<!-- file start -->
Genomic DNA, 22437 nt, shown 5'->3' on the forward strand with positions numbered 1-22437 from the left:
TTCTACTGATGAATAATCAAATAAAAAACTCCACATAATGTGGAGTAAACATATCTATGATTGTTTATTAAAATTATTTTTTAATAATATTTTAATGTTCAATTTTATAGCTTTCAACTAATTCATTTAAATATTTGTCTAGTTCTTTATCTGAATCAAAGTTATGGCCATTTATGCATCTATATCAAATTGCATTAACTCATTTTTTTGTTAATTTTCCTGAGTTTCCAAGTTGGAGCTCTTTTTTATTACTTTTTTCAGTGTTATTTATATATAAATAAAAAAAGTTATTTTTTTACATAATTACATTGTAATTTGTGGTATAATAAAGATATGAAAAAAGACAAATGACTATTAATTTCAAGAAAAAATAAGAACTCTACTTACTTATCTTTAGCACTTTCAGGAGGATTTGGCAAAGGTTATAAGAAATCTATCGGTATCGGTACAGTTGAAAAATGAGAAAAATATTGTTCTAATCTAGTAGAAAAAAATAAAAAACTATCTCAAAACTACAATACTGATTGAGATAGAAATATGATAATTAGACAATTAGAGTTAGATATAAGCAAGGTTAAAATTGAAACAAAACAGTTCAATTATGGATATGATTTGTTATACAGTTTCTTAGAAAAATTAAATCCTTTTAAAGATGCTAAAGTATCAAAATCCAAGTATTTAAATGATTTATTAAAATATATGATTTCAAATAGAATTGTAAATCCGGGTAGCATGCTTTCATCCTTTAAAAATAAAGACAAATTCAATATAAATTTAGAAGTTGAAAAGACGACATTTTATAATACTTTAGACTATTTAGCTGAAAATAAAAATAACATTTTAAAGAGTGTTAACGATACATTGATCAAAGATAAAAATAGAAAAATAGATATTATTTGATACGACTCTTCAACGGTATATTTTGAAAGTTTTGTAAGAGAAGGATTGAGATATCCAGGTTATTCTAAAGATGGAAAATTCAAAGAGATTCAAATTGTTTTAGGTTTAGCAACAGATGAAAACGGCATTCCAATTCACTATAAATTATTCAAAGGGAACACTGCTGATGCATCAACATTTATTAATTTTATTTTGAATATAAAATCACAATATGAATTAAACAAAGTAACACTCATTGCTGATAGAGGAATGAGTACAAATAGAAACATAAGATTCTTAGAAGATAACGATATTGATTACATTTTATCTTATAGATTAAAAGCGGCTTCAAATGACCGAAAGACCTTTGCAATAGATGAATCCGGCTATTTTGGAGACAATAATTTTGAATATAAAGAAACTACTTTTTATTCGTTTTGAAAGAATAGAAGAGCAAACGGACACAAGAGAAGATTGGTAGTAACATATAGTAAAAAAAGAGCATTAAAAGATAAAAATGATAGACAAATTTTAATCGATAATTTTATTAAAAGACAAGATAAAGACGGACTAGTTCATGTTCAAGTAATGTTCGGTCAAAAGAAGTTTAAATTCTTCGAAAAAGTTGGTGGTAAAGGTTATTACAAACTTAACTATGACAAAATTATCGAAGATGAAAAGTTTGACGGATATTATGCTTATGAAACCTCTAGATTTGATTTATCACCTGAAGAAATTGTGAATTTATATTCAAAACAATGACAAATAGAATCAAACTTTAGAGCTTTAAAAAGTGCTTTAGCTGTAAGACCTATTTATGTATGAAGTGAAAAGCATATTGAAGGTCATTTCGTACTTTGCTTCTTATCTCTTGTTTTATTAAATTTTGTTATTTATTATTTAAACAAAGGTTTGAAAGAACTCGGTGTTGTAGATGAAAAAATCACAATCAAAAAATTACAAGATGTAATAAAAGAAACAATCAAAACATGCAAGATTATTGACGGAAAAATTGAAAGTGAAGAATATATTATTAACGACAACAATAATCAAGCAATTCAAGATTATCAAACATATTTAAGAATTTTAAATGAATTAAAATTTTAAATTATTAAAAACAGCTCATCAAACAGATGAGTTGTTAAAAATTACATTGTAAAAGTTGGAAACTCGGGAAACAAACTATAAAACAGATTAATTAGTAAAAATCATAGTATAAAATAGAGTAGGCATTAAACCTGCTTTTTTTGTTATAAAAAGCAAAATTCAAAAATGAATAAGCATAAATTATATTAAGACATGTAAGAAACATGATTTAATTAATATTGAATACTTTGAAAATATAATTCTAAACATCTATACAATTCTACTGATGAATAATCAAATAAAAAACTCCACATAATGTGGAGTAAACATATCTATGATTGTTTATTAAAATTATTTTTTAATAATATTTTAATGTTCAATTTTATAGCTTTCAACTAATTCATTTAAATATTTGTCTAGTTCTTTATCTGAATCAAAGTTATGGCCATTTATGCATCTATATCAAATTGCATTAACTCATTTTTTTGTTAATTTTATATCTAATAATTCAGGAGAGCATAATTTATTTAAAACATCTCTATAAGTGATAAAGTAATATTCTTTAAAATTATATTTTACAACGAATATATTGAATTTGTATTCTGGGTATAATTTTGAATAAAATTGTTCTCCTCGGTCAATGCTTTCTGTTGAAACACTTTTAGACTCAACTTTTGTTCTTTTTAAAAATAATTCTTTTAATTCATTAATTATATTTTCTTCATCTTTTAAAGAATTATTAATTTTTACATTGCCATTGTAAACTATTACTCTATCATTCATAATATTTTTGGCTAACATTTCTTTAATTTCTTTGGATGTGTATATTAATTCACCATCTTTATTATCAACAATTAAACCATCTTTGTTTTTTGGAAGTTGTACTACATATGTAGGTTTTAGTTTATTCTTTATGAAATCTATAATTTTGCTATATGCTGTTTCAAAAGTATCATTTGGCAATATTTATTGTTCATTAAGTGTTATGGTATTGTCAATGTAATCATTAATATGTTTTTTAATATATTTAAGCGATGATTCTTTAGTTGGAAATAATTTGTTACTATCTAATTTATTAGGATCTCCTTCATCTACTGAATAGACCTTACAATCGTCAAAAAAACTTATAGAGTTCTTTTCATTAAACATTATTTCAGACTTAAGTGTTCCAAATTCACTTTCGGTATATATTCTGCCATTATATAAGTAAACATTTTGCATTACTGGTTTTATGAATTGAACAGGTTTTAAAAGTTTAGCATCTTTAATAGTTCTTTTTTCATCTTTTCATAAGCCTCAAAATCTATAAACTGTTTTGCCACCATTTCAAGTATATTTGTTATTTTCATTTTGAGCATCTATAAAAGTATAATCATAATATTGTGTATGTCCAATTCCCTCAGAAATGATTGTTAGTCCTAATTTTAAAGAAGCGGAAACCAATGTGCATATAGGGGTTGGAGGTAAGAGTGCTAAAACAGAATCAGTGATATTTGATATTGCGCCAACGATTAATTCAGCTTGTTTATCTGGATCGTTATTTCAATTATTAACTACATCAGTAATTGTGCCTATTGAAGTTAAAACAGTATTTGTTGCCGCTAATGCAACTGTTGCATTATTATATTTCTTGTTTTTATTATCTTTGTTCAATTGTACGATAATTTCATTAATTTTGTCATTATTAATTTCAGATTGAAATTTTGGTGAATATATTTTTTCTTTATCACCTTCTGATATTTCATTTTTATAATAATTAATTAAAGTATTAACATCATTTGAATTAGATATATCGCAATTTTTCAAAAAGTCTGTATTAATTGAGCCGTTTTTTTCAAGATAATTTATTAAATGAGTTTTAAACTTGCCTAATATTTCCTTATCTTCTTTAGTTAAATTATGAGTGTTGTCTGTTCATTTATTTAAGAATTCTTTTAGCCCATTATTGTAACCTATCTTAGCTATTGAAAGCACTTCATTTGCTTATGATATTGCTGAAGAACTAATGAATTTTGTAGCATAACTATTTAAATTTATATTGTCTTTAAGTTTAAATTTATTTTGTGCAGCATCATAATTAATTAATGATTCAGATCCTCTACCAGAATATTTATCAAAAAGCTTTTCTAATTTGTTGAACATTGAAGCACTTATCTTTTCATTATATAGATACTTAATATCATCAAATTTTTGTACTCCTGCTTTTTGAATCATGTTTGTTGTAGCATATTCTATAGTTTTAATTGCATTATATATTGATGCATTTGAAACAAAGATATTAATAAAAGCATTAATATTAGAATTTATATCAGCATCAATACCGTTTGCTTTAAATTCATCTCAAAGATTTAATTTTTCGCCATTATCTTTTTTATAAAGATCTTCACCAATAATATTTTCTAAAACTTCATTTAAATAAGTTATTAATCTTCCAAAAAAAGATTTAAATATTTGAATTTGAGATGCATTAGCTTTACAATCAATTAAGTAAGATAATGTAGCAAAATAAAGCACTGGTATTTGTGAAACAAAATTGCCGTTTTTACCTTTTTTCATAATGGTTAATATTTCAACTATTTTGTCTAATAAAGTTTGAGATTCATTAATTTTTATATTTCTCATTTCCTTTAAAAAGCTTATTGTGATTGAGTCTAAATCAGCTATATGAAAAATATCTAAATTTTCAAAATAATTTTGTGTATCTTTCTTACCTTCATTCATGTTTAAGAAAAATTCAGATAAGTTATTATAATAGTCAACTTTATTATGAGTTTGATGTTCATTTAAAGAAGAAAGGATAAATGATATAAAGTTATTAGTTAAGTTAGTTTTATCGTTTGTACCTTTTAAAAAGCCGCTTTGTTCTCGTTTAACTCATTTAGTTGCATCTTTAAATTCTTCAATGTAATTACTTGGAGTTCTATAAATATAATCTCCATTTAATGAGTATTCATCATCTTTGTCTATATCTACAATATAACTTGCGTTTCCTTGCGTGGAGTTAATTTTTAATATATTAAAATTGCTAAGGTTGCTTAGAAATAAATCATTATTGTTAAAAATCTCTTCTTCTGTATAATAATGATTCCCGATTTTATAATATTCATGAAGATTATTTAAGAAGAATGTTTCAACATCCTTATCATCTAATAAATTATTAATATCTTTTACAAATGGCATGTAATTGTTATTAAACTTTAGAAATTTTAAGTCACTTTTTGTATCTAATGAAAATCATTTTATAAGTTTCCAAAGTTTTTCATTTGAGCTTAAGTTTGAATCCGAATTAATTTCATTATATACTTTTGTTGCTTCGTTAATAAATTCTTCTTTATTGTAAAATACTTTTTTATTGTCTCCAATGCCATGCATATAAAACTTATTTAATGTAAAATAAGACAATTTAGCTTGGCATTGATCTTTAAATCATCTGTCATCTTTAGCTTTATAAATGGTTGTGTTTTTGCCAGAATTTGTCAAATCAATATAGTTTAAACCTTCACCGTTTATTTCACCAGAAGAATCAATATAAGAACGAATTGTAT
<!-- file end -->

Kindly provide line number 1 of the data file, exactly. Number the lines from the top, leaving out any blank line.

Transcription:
Genomic DNA, 22437 nt, shown 5'->3' on the forward strand with positions numbered 1-22437 from the left: